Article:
- Get up slowly: Lisinopril can cause dizziness, so take it slow when rising from a sitting or sleeping position
- Alcohol: Consuming alcohol can affect the use of lisinopril. Talk to your doctor about drinking alcohol in your situation.
- Drink plenty of water, especially if you experience vomiting, diarrhea or sweating. Dehydration can lead to kidney problems, and even lower blood pressure while you’re on lisinopril.
How Can I Get Lisinopril?
Lisinopril is only available by a prescription from your doctor and having it filled at your local pharmacy.
Also, don’t settle for pharmacy prices. Do some homework first!
Shopping online for nearly everything is quickly becoming the norm, so it makes sense to compare prices online when purchasing your prescription.
When beginning a new medication, it’s vital to pay attention to how your body is reacting to it. If there are discomforts, your prescription may need to be adjusted. Most people taking lisinopril do not experience extreme side effects however, they can occur.
Notify your doctor if you experience any of these severe side effects while taking lisinopril:
- Weight gain
- Feeling faint
- Pain in chest
- Irregular heartbeat
- Fatigue and feeling weak
- Decreased urination or none at all
- Flu-like symptoms such as fever or body aches
More common side effects include:
- Itchy skin
- Stomach upsets
These are a handful of possible side effects, though not an exhaustive list. Always contact your doctor if you experience symptoms that concern you.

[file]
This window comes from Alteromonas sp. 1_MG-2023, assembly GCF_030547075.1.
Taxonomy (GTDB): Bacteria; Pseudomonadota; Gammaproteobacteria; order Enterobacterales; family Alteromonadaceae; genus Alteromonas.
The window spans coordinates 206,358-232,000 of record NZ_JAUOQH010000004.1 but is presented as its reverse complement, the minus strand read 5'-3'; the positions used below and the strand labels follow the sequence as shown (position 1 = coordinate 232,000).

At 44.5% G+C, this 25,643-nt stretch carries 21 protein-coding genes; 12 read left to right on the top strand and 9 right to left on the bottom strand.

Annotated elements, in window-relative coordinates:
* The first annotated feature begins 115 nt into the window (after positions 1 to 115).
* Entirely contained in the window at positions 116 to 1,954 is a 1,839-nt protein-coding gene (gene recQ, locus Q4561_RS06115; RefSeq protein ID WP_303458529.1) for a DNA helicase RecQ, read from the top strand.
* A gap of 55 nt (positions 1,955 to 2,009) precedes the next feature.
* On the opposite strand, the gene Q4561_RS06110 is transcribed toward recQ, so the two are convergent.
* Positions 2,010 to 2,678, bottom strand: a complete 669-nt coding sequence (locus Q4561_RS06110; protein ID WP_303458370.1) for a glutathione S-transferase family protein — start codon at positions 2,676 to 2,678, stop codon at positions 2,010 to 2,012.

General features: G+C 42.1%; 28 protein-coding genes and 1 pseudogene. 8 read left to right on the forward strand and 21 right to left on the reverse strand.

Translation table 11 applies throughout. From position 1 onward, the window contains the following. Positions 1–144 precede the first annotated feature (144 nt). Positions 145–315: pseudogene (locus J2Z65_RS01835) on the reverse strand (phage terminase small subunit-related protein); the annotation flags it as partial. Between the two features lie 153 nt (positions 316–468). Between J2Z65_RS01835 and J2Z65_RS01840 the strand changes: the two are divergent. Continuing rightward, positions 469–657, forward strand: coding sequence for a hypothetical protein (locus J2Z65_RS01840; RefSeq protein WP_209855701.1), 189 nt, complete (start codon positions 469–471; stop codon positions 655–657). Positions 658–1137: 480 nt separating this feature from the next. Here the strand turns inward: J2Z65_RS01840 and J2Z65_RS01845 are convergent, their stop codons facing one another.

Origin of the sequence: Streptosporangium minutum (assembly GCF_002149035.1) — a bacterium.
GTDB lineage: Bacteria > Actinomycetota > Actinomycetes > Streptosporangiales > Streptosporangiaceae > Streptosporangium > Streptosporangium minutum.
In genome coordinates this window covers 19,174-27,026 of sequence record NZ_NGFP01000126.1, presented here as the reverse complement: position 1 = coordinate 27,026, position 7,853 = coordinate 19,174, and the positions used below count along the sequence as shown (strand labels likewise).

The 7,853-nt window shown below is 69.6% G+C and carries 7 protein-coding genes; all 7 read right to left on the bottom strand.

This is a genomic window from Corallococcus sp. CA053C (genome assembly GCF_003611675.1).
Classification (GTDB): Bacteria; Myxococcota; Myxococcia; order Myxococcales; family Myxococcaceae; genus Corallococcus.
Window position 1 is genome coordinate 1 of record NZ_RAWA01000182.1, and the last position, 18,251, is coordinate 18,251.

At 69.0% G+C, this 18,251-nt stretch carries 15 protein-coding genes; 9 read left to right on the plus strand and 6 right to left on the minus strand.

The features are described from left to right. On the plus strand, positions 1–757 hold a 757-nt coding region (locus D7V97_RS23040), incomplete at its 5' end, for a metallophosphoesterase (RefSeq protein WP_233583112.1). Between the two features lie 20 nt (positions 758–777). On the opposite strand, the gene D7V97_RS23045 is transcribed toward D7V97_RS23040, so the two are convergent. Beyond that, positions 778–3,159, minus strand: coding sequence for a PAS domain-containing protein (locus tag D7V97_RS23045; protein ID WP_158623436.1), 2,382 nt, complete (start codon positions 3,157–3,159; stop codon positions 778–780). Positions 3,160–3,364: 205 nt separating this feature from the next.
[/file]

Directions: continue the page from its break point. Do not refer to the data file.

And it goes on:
How to Take Lisinopril
Follow your doctor’s directions correctly when taking lisinopril.
Take with or without a meal and always with a full glass of water.
Your doctor may need to monitor your blood while on lisinopril, so be sure to schedule regular appointments.
Even if you begin to feel well after taking lisinopril, discuss this with your doctor. Never stop taking medications without first consulting your doctor. Doing so can lead to more serious problems, such as heart attack or stroke.
If you realize you miss a dose, take it as soon as you remember. However, if your next dose is upcoming, skip the missed dose and resume your dosing schedule. Double dosing is not recommended.
If you believe an overdose has occurred, contact 911 or call Poison Control. Signs of overdose include dizziness or fainting.
When you have questions about the dosage or how to administer lisinopril, ask your pharmacist or doctor.
Other Important Information
Always keep all medications out of the reach of children.
Store medicine at room temperature stored away from light, moisture, and heat.
Ask your doctor about how implementing lifestyle changes – such as diet, exercise, or smoking habits – may increase the effectiveness of the medication.
Should you need to dispose of any medication, contact your pharmacy or doctor’s office for directions on how to properly do so.
Being informed about how lisinopril works helps you make wise decisions concerning your health.
One reason many people are living with this disease could be because of the cost of prescription drugs. Most patients are sticker-shocked when it comes to purchasing their prescriptions. An editor for the Arkansas Leader found that his local pharmacy prices were astronomical.
Attack this “silent killer” without emptying your wallet.78